Posted by Mandingo from The Garage on 08/05/13 at 02:44 PM ET

Mandingo's avatar

And before anyone goes apesh*t on me, no, I don’t think this contract “cripples the team” or anything like that, but it’s still a sh*tty, sh*tty contract, and one of the few legitimate criticisms you could make of Holland during his tenure, in my opinion.

$4 million a year for a 33-year-old 25 goal scorer who plays small and has a tendency to float is fine if you’re only on the hook with him for a couple years. If you are literally married to him until he’s 40, whether he’s actually playing for you or not, you overspent.

Again, not a complete tragedy but I’d still like to see the Wings shed him somehow.

Posted by Mandingo from The Garage on 08/05/13 at 02:58 PM ET

HockeytownOverhaul's avatar

I think for the first time people are starting to see, there’s some kids and there’s more kids on the horizon.”

So THAT’s why everyone was saying play the kids as he was signing Sammuelsson and Colo to multi-year contracts.  Because we didn’t know we had good ones int he system.

Love the org, hate the side-mouth talk.

And Jimmy D has already specified that the org is “stuck” with him because of his goal production vs. cap hit.  Even with his inconsistency, he’s still worth his contract at this point where Clarksons are getting 5+m

Posted by HockeytownOverhaul on 08/05/13 at 03:05 PM ET

bezukov's avatar

I’m interested in the idea of Chelios broadcasting.  I think you could get from him what the networks want from Roenick, a knowledgeable broadcaster with a willingness to be frank.  The best part about Chelios vs. Roenick, is that Chelios isn’t a jackass.  I’m standing with both feet in fantasy land saying this I’m sure.  But how great would it be if NBC decided not to renew JR’s contract and went with Cheli?

Man.  That’d be great.

Posted by bezukov from the kids are alright. on 08/05/13 at 03:53 PM ET

George Malik's avatar

The only problem with Chelios is that we’re going to hear as many, “Like I said”‘s as we heard “for sure”‘s from Tomas Holmstrom raspberry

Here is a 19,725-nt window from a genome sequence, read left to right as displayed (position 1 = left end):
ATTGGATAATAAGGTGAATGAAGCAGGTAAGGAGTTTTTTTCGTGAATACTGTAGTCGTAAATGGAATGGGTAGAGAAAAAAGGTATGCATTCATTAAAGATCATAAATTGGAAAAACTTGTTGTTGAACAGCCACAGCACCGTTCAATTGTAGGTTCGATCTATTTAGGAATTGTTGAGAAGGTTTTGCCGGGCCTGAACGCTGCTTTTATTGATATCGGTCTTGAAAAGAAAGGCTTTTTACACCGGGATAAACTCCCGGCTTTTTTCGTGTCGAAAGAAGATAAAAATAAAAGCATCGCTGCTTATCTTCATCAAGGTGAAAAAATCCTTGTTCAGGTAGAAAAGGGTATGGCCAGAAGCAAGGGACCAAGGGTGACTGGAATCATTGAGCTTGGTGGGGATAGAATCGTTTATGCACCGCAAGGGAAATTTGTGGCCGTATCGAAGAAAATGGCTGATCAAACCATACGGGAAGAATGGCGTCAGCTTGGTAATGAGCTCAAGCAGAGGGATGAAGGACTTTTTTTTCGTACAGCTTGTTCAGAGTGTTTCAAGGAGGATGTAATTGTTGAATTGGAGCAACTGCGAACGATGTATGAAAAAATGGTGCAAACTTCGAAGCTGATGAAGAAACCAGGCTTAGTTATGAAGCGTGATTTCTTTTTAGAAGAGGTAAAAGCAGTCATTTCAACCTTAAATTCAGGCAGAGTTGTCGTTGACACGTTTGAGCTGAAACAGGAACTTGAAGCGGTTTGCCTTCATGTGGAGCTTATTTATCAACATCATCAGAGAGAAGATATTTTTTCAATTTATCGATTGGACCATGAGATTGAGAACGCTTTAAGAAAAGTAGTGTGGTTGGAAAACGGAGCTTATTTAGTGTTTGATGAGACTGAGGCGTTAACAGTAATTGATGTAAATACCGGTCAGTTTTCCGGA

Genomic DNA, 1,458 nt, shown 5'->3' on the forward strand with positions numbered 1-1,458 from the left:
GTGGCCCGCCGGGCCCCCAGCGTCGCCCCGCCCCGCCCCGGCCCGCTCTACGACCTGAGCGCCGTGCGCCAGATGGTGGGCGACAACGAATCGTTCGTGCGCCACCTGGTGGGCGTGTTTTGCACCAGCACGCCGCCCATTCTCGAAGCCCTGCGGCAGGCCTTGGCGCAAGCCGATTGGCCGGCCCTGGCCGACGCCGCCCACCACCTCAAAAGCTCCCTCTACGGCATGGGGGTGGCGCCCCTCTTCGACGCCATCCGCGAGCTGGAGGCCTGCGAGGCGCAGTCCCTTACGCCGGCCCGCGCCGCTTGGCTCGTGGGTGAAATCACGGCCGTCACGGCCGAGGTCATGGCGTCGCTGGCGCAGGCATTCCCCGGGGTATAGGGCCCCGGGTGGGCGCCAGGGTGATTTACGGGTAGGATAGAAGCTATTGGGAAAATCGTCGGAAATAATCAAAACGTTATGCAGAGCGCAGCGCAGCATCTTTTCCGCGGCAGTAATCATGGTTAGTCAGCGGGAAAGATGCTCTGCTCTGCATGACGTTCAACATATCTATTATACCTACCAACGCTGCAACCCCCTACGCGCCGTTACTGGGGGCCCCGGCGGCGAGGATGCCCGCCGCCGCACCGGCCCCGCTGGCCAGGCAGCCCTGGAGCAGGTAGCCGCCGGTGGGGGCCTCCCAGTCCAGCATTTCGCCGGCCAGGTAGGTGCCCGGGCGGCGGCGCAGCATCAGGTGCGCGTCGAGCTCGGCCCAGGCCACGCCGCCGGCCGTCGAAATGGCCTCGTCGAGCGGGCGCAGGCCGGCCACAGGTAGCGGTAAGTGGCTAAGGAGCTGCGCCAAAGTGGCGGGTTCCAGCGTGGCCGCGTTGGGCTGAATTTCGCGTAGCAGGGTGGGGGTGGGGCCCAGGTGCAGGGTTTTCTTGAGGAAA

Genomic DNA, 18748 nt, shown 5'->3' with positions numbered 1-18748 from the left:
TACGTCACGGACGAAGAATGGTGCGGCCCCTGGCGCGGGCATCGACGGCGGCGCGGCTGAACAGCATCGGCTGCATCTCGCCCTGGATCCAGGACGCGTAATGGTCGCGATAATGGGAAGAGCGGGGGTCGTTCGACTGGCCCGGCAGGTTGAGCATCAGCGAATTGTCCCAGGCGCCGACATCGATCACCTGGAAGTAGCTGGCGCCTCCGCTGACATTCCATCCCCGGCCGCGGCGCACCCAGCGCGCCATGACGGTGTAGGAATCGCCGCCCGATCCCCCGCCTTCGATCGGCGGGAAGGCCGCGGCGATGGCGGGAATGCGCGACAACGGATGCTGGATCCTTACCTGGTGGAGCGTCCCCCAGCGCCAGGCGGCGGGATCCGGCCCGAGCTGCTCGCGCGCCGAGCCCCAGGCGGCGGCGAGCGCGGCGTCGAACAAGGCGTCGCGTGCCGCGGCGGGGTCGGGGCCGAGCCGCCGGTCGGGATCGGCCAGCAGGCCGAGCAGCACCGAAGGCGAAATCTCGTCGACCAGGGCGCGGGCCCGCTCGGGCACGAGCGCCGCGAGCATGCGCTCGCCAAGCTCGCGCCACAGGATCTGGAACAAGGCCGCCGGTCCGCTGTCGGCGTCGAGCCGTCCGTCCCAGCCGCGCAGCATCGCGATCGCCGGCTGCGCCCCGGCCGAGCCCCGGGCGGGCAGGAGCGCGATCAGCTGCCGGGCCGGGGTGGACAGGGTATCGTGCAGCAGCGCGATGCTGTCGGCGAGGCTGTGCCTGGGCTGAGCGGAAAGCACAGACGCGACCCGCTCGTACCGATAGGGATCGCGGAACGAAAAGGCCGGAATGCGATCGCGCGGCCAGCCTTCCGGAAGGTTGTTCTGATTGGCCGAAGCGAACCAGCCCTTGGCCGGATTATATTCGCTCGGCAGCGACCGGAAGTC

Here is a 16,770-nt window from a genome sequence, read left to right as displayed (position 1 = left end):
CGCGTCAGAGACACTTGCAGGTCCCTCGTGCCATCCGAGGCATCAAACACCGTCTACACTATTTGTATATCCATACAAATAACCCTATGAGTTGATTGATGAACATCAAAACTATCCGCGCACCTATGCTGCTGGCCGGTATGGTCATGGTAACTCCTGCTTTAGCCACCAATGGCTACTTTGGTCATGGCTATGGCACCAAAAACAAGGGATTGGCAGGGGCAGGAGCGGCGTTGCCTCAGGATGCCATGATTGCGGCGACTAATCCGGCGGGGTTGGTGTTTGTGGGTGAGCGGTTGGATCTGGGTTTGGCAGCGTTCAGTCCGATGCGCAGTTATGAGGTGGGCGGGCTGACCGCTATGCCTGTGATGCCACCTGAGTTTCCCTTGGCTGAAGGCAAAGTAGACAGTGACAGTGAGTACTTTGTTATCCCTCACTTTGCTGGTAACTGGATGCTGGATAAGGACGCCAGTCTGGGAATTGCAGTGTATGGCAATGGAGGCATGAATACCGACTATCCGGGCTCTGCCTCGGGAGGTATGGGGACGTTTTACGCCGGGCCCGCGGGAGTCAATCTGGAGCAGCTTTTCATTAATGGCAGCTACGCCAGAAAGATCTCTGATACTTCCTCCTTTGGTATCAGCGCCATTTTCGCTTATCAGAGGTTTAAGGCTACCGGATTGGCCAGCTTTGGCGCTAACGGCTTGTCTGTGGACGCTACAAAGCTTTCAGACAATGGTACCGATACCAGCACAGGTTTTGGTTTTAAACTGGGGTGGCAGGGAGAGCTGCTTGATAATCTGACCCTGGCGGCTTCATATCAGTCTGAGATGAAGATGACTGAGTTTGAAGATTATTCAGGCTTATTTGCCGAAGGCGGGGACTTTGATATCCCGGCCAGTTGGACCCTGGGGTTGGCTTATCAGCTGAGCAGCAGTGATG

Posted by George Malik from South Lyon, MI on 08/05/13 at 03:55 PM ET

J.J. from Kansas's avatar

If the Wings trade Franzen they would split the recapture penalties with his new team, but if his performance declines in the coming years, finding a trade partner will prove increasingly difficult.

.

This is technically true, but misleadingly written.  It should probably say “If the Wings trade Franzen, they would only be subject to a recapture of the cap dollars they’ve saved.”

For instance, if they trade Franzen in 2016, then they don’t split any recapture penalty, the entire recapture would apply to the Wings (and would be subtracted as he plays those years out earning a higher cap hit than real salary with his new team).

the recapture rule kind of makes me hate the idea of trading Franzen because it gives the team zero ability to even try to talk him out of giving them a recapture. 

I wouldn’t blame the Wings for using the buyout on Franzen next summer to avoid a future recapture, but I wouldn’t blame them for not doing it either. 

For one, they never closed the LTIR loophole and aren’t likely to do so by then because it’s insanely hard to do so.  Franzen retiring not only gives the Wings a recapture penalty, but it also cuts his salary to $0.

Meanwhile, a player on LTIR collects his full salary while the team may replace both his cap hit and roster spot.. I like the Red Wings an all, but I’m not particularly shedding a tear if they want to blow a million dollars on giving themselves extra cap space.

The thing is that even next year, Franzen probably provides an ability at a cap hit that would be hard to replace and the buyout has to be used by then no matter what. If the buyout were available two years from now, I’d probably recommend doing it then just to be done with the entire worry about the Wings having to be a bit dishonest about an injured player’s intentions.

Posted by J.J. from Kansas on 08/05/13 at 04:30 PM ET

SYF's avatar

Love that twitterpic of Mr. Bedard working with the kids.  Not one of them is distracted.

Posted by SYF from The Revenge of Johnny E on 08/05/13 at 05:54 PM ET

Avatar

I can see Homer’s jersey taken off the market, so to speak, but I think it’s gonna be a while before you see it in the rafters.  And that’s really kinda bittersweet.  As far as Pasha, his will definitely be there…how many guys in the HOF have over a point a game career average?  That’s gotta be worth something.

Posted by Kira on 08/05/13 at 08:20 PM ET

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The Malik Report is a destination for all things Red Wings-related. I offer biased, perhaps unprofessional-at-times and verbose coverage of my favorite team, their prospects and developmental affiliates. I've joined the Kukla's Korner family with five years of blogging under my belt, and I hope you'll find almost everything you need to follow your Red Wings at a place where all opinions are created equal and we're all friends, talking about hockey and the team we love to follow.